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Between 2005 and 2011, IMC published Daily Tips every weekday on consulting ethics, marketing, service delivery and practice management. You may search more than 800 tips on this website using keywords in "Search all posts" or clicking on a tag in the Top Tags list to return all tips with that specific tag. Comment on individual tips (members and registered guests) or use the Contact Us form above to contact Mark Haas CMC, FIMC, Daily Tips author/editor. Daily Tips are being compiled into several volumes and will be available through IMC USA and Mark Haas.

 

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#240: Difference Between and Expert and a Consultant

Posted By Mark Haas CMC FIMC, Friday, February 12, 2010
Updated: Friday, February 12, 2010
Is there any difference between an expert and a consultant?

There are profound differences between experts and consultants. An expert is generally regarded as one who has specialized knowledge of a domain or discipline. This knowledge may be validated by widespread acceptance by others with similar knowledge or by users of this knowledge. This resident ability may come from experience, training, education apprenticeship or a combination thereof. We generally seek out experts to make decisions or acquire knowledge for ourselves. Recognized expertise often takes years of applied effort to achieve.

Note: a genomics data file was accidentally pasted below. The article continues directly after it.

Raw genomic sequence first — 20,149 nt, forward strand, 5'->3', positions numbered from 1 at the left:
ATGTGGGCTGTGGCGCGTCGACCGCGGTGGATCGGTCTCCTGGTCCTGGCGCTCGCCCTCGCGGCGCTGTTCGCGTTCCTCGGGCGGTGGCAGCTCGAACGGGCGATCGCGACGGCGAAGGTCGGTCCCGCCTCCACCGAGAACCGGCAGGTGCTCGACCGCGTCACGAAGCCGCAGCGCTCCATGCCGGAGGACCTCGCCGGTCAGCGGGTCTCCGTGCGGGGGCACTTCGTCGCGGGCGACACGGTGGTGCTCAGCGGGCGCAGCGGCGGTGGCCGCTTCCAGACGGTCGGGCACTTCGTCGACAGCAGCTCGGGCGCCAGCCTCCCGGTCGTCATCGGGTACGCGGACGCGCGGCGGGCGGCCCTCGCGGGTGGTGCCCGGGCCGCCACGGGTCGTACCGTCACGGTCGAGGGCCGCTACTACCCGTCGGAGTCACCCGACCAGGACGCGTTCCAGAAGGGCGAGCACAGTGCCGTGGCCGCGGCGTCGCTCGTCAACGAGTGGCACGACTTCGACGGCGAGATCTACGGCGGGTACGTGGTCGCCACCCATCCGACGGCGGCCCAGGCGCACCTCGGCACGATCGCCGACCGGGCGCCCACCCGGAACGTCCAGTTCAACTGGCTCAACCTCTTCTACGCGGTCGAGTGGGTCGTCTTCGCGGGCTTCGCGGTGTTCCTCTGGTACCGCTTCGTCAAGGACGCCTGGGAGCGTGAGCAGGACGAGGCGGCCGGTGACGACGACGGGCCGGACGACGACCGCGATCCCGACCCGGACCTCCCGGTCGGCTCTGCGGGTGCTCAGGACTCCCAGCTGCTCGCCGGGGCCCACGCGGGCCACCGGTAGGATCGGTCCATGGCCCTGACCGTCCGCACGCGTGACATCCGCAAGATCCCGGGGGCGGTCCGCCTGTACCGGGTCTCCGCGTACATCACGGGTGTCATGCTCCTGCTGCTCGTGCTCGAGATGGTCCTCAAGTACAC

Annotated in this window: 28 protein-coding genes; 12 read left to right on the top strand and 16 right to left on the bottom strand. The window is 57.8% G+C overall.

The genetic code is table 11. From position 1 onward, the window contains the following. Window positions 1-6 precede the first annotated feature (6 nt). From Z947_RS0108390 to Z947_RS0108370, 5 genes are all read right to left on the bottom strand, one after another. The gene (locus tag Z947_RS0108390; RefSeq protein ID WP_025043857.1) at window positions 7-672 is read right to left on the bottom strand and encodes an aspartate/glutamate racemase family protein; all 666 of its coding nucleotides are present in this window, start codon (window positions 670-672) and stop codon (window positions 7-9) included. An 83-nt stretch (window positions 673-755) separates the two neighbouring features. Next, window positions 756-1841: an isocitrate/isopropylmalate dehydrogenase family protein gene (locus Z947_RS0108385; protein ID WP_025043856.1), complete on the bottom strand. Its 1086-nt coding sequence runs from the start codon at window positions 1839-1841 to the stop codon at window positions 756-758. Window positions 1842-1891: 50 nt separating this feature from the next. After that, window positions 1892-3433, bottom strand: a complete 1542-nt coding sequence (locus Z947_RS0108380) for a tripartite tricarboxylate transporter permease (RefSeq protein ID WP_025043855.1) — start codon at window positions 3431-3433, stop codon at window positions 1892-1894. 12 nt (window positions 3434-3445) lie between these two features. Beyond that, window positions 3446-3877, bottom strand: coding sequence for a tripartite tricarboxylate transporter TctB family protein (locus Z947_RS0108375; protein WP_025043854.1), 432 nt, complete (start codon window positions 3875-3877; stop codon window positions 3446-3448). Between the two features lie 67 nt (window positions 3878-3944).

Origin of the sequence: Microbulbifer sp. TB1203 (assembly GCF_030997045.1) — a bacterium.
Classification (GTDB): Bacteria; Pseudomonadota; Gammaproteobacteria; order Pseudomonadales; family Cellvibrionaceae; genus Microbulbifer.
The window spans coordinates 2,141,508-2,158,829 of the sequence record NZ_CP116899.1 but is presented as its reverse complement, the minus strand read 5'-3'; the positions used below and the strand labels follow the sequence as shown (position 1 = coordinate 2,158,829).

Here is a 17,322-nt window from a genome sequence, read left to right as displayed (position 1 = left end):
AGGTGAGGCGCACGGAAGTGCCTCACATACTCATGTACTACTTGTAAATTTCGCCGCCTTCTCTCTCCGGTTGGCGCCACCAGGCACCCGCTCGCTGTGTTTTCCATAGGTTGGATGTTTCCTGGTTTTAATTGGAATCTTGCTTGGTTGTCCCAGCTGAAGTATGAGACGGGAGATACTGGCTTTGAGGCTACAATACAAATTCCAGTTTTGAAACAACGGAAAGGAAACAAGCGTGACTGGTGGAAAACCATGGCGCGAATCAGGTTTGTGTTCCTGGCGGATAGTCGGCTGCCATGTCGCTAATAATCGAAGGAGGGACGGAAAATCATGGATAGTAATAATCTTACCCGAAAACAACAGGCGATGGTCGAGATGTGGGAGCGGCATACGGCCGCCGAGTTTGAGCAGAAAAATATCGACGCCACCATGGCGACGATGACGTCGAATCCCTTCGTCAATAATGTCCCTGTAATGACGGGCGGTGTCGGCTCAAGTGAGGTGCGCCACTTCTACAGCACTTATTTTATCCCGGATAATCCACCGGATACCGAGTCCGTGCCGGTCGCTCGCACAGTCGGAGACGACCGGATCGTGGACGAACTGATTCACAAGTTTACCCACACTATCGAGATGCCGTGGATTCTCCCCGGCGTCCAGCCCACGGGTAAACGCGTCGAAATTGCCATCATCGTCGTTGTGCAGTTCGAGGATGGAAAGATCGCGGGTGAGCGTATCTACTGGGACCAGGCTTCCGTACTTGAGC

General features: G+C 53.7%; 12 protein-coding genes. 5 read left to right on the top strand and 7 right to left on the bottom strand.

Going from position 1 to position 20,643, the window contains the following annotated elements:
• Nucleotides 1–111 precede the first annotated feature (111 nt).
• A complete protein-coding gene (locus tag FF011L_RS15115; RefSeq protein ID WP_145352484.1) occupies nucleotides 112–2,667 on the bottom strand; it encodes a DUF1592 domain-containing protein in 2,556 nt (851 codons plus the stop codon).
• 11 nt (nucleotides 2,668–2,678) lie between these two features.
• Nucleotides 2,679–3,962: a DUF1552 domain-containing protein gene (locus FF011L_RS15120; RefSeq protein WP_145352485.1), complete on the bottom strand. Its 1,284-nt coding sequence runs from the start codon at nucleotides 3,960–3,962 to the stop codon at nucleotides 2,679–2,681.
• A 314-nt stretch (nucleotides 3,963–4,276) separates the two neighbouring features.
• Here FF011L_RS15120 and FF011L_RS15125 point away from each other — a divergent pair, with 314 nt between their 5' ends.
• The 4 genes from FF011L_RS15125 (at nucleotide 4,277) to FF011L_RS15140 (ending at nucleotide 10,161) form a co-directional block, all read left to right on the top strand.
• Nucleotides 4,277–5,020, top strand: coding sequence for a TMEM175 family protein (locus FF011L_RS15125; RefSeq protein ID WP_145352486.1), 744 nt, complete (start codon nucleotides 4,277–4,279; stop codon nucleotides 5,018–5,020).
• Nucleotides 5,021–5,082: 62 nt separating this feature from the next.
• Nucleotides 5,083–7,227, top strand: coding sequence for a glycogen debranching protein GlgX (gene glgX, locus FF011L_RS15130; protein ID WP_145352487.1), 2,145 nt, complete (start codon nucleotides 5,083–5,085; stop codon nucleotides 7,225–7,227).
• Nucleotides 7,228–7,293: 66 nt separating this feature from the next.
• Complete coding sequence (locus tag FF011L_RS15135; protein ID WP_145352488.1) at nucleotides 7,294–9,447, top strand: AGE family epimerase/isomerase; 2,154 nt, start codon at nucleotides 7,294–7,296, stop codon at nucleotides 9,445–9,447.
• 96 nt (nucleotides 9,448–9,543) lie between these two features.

A consultant is one who uses knowledge, ability or a process to resolve a problem, suggest a course of action or create new knowledge. In contrast to an expert, in whom usually resides information that serves as an answer to a problem, a consultant brings a suite of attributes and abilities to create a solution. These attributes may include expertise, but usually extend to independence, objectivity, analytical processes, extensive skills in pattern recognition, communication, and emotional intelligence. The value of a consultant is to be able to correctly diagnose and effectively transform an often ill-defined problem and apply information, resources and processes to create a workable and usable solution. Some experts are good consultants and vice versa, some are neither, few are both.

Tip: Becoming a good management consultant, just as acquiring expertise, takes a long time of applied effort. Having developed expertise in an industry or subject matter domain, some individuals consider it an easy step to become consultants. Broad and solid working knowledge, but not necessarily expertise, is an essential foundation for successful management consulting. Consultants who expand their understanding of many domains are among the most successful, just the opposite of experts, who seek to deepen their understanding and command of a specific area of knowledge. Rather than focusing on one particular industry or discipline, 21st century consultants are increasingly finding their greatest value in being able to apply their skills in evolving and entirely new industries, often identifying and applying the critical capabilities of experts as needed.

© 2010 Institute of Management Consultants USA

Tags:  consultant role  consulting terminology  professionalism  roles and responsibilities  your consulting practice 

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#239: Practice What You Preach

Posted By Mark Haas CMC FIMC, Thursday, February 11, 2010
Updated: Thursday, February 11, 2010
What's the tradeoff between being innovative in our services and showing clients we are conservative and stable in our approaches?